Butler advisory: Act now to take a leadership role in IT strategy, service delivery
Attempts to align IT strategy with an abstract business vision or strategy are doomed to failure according Butler Group , Europe’s leading IT research and advisory organization. In its latest report, IT Strategy and Architecture: Creating an Enterprise Model to Support IT Strategic Planning , Butler Group says to improve competitiveness, companies must urgently address the growing dislocation between the business requirements and IT deliverables. This, it says, is directly impacting the enterprise’s ability to make quick, accurate decisions and is causing slow implementation of the IT strategy.
Enterprise architecture is a comprehensive framework used to manage and align an organization’s IT assets, people, operations, and projects with its operational characteristics. It defines how information and technology will support the business operations and provide benefit for it. It is an important company asset that has to be managed and updated on an ongoing basis to ensure relevance is maintained.
“To successfully adopt Enterprise Architecture there has to be complete buy-in across the entire organization, with an understanding of the allocation of the roles and responsibilities. Technology and business areas within the enterprise must work together to ensure that the architecture keeps in line with the strategic objectives of the company and adequately reflects the IT services available now and planned for the future”, says Mark Blowers, enterprise architectures practice director and coauthor of the study. “The belief is that Enterprise Architecture and engaging with senior management to define a top-level business architecture and enterprise model has become a necessity for any organization wishing to effectively interpret IT strategy, and successfully utilize technology as an enabler for business agility and change.”
Dislodge the dislocation
To provide maximum flexibility, an IT strategy must be developed that is guided by Enterprise Architecture, and which is supported by a services-centric approach, and has its foundation in a common platform. This interlinked approach and use of a layered architecture shields the inherent complexity of the IT environment from users, which, as a consequence, speeds up deployment, lowers the cost of integration, and exploits existing investment in IT applications and infrastructure.
The future direction of IT delivery is moving towards shared services. Therefore, when developing an IT strategy, due consideration must be given to the methods and models likely to be deployed that enable the delivery of IT as a service. When considering how IT will be consumed in organizations the influencing factors include distribution, competence, and flexibility. The impact of these different aspects on an IT strategy focuses attention on what is delivered to whom and when. This may be a combination of different delivery mechanisms to suit the organization’s specific requirements– in other words the belief is that a one-size-fits-all approach will not be appropriate.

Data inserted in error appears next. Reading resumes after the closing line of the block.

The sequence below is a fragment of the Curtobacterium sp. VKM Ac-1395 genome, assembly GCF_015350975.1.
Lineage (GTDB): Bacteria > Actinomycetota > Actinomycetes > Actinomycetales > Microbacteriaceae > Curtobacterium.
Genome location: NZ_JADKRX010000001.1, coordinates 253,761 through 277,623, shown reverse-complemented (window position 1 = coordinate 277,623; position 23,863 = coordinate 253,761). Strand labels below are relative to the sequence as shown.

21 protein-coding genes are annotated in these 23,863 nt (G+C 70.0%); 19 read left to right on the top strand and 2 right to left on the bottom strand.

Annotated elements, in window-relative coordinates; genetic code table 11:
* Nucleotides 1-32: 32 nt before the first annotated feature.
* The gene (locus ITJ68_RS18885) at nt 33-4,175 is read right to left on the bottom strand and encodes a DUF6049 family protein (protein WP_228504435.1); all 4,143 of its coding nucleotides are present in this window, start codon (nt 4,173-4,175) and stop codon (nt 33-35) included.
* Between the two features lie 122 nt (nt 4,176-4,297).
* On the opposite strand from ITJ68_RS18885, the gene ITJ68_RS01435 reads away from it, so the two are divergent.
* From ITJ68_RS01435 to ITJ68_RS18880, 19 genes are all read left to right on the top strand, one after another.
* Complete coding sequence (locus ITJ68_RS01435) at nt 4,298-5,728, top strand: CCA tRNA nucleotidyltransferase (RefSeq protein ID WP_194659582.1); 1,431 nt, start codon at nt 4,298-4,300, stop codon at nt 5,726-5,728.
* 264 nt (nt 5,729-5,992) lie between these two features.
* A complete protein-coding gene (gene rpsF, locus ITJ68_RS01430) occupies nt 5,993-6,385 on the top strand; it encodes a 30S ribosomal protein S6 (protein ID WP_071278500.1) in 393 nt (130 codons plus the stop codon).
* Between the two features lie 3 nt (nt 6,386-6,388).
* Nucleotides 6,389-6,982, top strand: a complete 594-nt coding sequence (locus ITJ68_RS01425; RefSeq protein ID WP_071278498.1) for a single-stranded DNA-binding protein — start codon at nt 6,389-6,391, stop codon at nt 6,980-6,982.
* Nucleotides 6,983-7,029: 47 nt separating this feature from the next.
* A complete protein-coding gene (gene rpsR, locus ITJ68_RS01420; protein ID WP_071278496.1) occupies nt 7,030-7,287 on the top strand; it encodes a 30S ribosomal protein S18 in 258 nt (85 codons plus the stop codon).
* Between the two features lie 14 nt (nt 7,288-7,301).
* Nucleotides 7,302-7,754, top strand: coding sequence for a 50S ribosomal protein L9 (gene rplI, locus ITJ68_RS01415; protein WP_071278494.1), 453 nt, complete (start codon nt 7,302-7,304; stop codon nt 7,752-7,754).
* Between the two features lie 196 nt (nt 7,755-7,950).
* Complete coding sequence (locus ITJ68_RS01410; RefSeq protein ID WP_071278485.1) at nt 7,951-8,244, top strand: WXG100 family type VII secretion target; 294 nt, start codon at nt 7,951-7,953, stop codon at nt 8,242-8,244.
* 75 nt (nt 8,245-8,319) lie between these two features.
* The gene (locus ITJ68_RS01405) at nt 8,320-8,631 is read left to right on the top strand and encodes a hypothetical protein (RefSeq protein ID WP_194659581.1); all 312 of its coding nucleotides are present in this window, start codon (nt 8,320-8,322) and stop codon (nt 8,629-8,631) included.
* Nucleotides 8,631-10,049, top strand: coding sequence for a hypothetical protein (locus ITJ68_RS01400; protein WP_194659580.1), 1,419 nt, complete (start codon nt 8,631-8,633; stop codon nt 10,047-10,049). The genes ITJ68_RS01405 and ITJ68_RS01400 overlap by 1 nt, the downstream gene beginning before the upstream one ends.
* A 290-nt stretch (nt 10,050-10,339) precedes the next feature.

“Butler Group believes that at the heart of an end-to-end, architectural approach is a common services platform. The combination of standards-based integration, flexible business processes, unified information, composite applications, and real-time metrics into a services platform is an extremely strong proposition, enabling an evolutionary approach to linking business processes to enterprise databases, legacy systems, line-of-business applications, and external services”, continues Blowers.
“IT trends play a significant role in the architecting of any organizational infrastructure, and therefore by implication the IT strategy. In the past, trends such as the Internet, client/server, and wireless communications have all caused organizations to make step changes that created disruption for the organization during transition. The issue with these previous trends is that many organizations did not plan to deploy the technology initially, but were forced to implement due to prevailing market conditions and the need for organizations to remain competitive.”
Many architecture modeling solutions have previously failed to meet the needs of an important constituency– the senior business decision-maker. Complex modeling solutions lack a way of presenting a sufficiently abstract and easy-to-change view of the enterprise, especially when it comes to the aggregation and analysis of data relating to architecture, strategy, and operations. Many decision-makers typically turn to the ubiquitous spreadsheet for such capabilities – an approach that is less than ideal, lacking as it does vital elements of control, governance, and collaboration. However, there are indications that Enterprise Architecture is starting to be used as more of a strategic tool by theentire organization.
Whilst organizations have benefited from establishing reference architectures, and cascading requirements and constraints to downstream activities, Enterprise Architecture, as a discipline, still lacks the data- and performance analytics-driven approach that is slowly becoming pervasive in IT. Without a fact-based assessment of each architecture option, Enterprise Architecture is prone to be guided by opinion, which can prove relatively expensive, be open to manipulation, and sometimes inefficient.
Blowers concludes: “The more innovative Enterprise Architecture tools are now able to do comparisons using various different metrics and are developing ways of integrating real-time or near real-time operational data with the architecture, blending the models with interactive components and actions, as well as domain-specific method and content.”